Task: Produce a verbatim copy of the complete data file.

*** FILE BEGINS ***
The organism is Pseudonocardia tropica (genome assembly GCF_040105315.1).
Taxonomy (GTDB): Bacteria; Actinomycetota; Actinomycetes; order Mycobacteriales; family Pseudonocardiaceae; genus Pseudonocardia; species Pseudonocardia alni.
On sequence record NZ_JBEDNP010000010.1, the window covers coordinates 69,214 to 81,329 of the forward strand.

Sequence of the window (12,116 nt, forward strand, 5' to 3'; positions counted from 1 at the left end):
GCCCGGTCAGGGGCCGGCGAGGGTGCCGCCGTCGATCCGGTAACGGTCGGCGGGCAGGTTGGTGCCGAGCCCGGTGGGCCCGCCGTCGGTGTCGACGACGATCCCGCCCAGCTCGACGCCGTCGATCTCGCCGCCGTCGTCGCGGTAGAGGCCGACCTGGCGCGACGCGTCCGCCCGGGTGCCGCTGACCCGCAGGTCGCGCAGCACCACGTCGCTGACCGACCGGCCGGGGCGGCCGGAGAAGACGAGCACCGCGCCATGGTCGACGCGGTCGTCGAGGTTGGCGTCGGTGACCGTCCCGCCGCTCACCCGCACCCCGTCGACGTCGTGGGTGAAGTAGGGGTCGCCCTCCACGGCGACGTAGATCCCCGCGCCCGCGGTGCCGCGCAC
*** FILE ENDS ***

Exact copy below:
The organism is Pseudonocardia tropica (genome assembly GCF_040105315.1).
Taxonomy (GTDB): Bacteria; Actinomycetota; Actinomycetes; order Mycobacteriales; family Pseudonocardiaceae; genus Pseudonocardia; species Pseudonocardia alni.
On sequence record NZ_JBEDNP010000010.1, the window covers coordinates 69,214 to 81,329 of the forward strand.

Sequence of the window (12,116 nt, forward strand, 5' to 3'; positions counted from 1 at the left end):
GCCCGGTCAGGGGCCGGCGAGGGTGCCGCCGTCGATCCGGTAACGGTCGGCGGGCAGGTTGGTGCCGAGCCCGGTGGGCCCGCCGTCGGTGTCGACGACGATCCCGCCCAGCTCGACGCCGTCGATCTCGCCGCCGTCGTCGCGGTAGAGGCCGACCTGGCGCGACGCGTCCGCCCGGGTGCCGCTGACCCGCAGGTCGCGCAGCACCACGTCGCTGACCGACCGGCCGGGGCGGCCGGAGAAGACGAGCACCGCGCCATGGTCGACGCGGTCGTCGAGGTTGGCGTCGGTGACCGTCCCGCCGCTCACCCGCACCCCGTCGACGTCGTGGGTGAAGTAGGGGTCGCCCTCCACGGCGACGTAGATCCCCGCGCCCGCGGTGCCGCGCAC